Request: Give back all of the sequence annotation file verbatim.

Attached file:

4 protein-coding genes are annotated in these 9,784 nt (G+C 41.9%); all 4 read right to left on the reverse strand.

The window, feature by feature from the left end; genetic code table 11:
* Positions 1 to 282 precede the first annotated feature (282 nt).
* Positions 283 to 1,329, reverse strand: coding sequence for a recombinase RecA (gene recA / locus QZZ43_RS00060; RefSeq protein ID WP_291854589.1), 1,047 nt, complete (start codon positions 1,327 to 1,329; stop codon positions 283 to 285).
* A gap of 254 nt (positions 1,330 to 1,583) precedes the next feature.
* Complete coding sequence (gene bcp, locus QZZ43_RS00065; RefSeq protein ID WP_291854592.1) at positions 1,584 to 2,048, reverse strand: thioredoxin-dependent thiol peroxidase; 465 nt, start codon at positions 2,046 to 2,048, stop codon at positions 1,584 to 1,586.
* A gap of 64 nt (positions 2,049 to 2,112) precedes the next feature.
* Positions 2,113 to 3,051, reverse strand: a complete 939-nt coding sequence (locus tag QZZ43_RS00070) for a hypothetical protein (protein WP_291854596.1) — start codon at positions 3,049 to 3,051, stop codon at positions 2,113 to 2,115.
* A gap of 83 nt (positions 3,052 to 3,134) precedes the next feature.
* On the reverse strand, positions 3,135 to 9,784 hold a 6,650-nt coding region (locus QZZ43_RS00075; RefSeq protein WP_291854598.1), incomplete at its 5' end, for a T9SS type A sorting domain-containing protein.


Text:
4 protein-coding genes are annotated in these 9,784 nt (G+C 41.9%); all 4 read right to left on the reverse strand.

The window, feature by feature from the left end; genetic code table 11:
* Positions 1 to 282 precede the first annotated feature (282 nt).
* Positions 283 to 1,329, reverse strand: coding sequence for a recombinase RecA (gene recA / locus QZZ43_RS00060; RefSeq protein ID WP_291854589.1), 1,047 nt, complete (start codon positions 1,327 to 1,329; stop codon positions 283 to 285).
* A gap of 254 nt (positions 1,330 to 1,583) precedes the next feature.
* Complete coding sequence (gene bcp, locus QZZ43_RS00065; RefSeq protein ID WP_291854592.1) at positions 1,584 to 2,048, reverse strand: thioredoxin-dependent thiol peroxidase; 465 nt, start codon at positions 2,046 to 2,048, stop codon at positions 1,584 to 1,586.
* A gap of 64 nt (positions 2,049 to 2,112) precedes the next feature.
* Positions 2,113 to 3,051, reverse strand: a complete 939-nt coding sequence (locus tag QZZ43_RS00070) for a hypothetical protein (protein WP_291854596.1) — start codon at positions 3,049 to 3,051, stop codon at positions 2,113 to 2,115.
* A gap of 83 nt (positions 3,052 to 3,134) precedes the next feature.
* On the reverse strand, positions 3,135 to 9,784 hold a 6,650-nt coding region (locus QZZ43_RS00075; RefSeq protein WP_291854598.1), incomplete at its 5' end, for a T9SS type A sorting domain-containing protein.